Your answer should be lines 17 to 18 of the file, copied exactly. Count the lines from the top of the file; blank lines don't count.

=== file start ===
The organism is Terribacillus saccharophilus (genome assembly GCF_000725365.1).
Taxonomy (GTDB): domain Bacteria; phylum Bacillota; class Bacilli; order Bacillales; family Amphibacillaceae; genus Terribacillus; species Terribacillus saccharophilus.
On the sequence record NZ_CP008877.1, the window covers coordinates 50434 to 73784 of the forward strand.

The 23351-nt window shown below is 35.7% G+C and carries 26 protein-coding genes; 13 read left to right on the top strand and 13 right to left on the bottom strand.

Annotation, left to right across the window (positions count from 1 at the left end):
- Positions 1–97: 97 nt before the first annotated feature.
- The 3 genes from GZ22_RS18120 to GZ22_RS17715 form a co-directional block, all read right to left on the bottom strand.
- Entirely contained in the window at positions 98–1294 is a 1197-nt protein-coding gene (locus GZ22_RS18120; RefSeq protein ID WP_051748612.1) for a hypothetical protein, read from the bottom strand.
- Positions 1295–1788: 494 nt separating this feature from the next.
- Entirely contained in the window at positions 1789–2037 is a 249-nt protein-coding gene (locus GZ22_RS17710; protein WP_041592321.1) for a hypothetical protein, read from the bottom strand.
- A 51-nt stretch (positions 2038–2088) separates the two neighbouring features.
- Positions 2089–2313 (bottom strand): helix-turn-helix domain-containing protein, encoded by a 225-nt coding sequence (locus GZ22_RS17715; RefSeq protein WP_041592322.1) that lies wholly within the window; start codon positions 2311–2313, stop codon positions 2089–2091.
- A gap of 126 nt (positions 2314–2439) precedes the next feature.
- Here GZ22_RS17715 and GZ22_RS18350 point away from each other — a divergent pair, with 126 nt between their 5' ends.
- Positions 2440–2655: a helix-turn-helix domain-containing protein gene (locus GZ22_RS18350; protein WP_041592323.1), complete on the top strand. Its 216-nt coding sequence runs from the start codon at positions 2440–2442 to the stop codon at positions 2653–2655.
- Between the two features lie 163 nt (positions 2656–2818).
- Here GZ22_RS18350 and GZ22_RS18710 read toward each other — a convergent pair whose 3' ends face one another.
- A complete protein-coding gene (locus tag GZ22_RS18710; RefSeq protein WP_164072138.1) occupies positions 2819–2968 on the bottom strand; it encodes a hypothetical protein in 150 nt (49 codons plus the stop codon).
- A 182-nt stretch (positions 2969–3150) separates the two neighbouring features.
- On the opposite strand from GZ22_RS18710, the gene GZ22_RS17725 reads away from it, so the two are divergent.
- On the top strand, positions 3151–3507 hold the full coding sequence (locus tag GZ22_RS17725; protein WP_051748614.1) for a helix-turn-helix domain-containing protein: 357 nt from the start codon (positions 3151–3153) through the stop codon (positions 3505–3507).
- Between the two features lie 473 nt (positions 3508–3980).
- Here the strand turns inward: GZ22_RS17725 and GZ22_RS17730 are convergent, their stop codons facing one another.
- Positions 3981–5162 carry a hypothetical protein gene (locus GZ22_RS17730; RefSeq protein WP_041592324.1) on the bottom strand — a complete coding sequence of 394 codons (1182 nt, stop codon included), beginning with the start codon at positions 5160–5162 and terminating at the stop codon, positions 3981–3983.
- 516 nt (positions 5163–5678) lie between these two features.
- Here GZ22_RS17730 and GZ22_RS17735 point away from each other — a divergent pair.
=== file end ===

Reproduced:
- Here GZ22_RS18350 and GZ22_RS18710 read toward each other — a convergent pair whose 3' ends face one another.
- A complete protein-coding gene (locus tag GZ22_RS18710; RefSeq protein WP_164072138.1) occupies positions 2819–2968 on the bottom strand; it encodes a hypothetical protein in 150 nt (49 codons plus the stop codon).